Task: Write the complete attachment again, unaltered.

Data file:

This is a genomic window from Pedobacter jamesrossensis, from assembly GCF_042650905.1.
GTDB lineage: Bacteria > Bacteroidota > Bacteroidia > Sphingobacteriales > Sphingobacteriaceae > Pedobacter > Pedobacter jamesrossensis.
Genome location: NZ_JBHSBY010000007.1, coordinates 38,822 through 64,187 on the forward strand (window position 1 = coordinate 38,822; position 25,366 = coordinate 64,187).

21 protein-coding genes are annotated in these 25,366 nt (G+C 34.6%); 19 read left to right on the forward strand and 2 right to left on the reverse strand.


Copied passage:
This is a genomic window from Pedobacter jamesrossensis, from assembly GCF_042650905.1.
GTDB lineage: Bacteria > Bacteroidota > Bacteroidia > Sphingobacteriales > Sphingobacteriaceae > Pedobacter > Pedobacter jamesrossensis.
Genome location: NZ_JBHSBY010000007.1, coordinates 38,822 through 64,187 on the forward strand (window position 1 = coordinate 38,822; position 25,366 = coordinate 64,187).

21 protein-coding genes are annotated in these 25,366 nt (G+C 34.6%); 19 read left to right on the forward strand and 2 right to left on the reverse strand.